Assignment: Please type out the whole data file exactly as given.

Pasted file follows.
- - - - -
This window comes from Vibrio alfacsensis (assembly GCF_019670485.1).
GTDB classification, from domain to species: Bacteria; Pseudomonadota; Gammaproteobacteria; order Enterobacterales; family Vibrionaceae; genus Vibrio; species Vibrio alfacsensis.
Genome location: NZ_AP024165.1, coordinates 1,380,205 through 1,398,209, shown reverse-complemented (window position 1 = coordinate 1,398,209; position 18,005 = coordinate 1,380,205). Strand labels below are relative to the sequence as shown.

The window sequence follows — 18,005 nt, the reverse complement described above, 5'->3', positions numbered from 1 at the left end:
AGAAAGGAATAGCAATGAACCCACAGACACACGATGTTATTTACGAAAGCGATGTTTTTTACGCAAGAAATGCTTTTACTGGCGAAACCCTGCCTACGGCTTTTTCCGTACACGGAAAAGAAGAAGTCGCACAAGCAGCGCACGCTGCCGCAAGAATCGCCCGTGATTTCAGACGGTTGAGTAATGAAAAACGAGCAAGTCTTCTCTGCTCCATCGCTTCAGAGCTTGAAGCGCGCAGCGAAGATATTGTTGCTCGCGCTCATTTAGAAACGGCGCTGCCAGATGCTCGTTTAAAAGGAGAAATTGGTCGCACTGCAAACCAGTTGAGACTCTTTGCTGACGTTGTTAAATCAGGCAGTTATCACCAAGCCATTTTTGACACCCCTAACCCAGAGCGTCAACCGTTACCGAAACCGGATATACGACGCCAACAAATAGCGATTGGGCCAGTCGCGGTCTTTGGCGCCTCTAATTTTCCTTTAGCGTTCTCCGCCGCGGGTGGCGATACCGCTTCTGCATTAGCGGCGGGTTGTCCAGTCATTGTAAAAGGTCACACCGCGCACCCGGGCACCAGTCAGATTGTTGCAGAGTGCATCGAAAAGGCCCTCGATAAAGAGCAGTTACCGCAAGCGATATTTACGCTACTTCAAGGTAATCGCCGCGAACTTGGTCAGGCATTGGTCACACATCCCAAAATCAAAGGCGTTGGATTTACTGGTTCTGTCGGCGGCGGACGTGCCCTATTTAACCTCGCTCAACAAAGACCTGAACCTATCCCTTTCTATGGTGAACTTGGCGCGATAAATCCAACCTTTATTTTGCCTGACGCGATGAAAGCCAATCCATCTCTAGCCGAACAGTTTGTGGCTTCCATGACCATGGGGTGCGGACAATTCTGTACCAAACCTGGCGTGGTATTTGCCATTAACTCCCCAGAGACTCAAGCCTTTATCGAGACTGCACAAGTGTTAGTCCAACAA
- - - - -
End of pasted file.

This window comes from Vibrio alfacsensis (assembly GCF_019670485.1).
GTDB classification, from domain to species: Bacteria; Pseudomonadota; Gammaproteobacteria; order Enterobacterales; family Vibrionaceae; genus Vibrio; species Vibrio alfacsensis.
Genome location: NZ_AP024165.1, coordinates 1,380,205 through 1,398,209, shown reverse-complemented (window position 1 = coordinate 1,398,209; position 18,005 = coordinate 1,380,205). Strand labels below are relative to the sequence as shown.

The window sequence follows — 18,005 nt, the reverse complement described above, 5'->3', positions numbered from 1 at the left end:
AGAAAGGAATAGCAATGAACCCACAGACACACGATGTTATTTACGAAAGCGATGTTTTTTACGCAAGAAATGCTTTTACTGGCGAAACCCTGCCTACGGCTTTTTCCGTACACGGAAAAGAAGAAGTCGCACAAGCAGCGCACGCTGCCGCAAGAATCGCCCGTGATTTCAGACGGTTGAGTAATGAAAAACGAGCAAGTCTTCTCTGCTCCATCGCTTCAGAGCTTGAAGCGCGCAGCGAAGATATTGTTGCTCGCGCTCATTTAGAAACGGCGCTGCCAGATGCTCGTTTAAAAGGAGAAATTGGTCGCACTGCAAACCAGTTGAGACTCTTTGCTGACGTTGTTAAATCAGGCAGTTATCACCAAGCCATTTTTGACACCCCTAACCCAGAGCGTCAACCGTTACCGAAACCGGATATACGACGCCAACAAATAGCGATTGGGCCAGTCGCGGTCTTTGGCGCCTCTAATTTTCCTTTAGCGTTCTCCGCCGCGGGTGGCGATACCGCTTCTGCATTAGCGGCGGGTTGTCCAGTCATTGTAAAAGGTCACACCGCGCACCCGGGCACCAGTCAGATTGTTGCAGAGTGCATCGAAAAGGCCCTCGATAAAGAGCAGTTACCGCAAGCGATATTTACGCTACTTCAAGGTAATCGCCGCGAACTTGGTCAGGCATTGGTCACACATCCCAAAATCAAAGGCGTTGGATTTACTGGTTCTGTCGGCGGCGGACGTGCCCTATTTAACCTCGCTCAACAAAGACCTGAACCTATCCCTTTCTATGGTGAACTTGGCGCGATAAATCCAACCTTTATTTTGCCTGACGCGATGAAAGCCAATCCATCTCTAGCCGAACAGTTTGTGGCTTCCATGACCATGGGGTGCGGACAATTCTGTACCAAACCTGGCGTGGTATTTGCCATTAACTCCCCAGAGACTCAAGCCTTTATCGAGACTGCACAAGTGTTAGTCCAACAA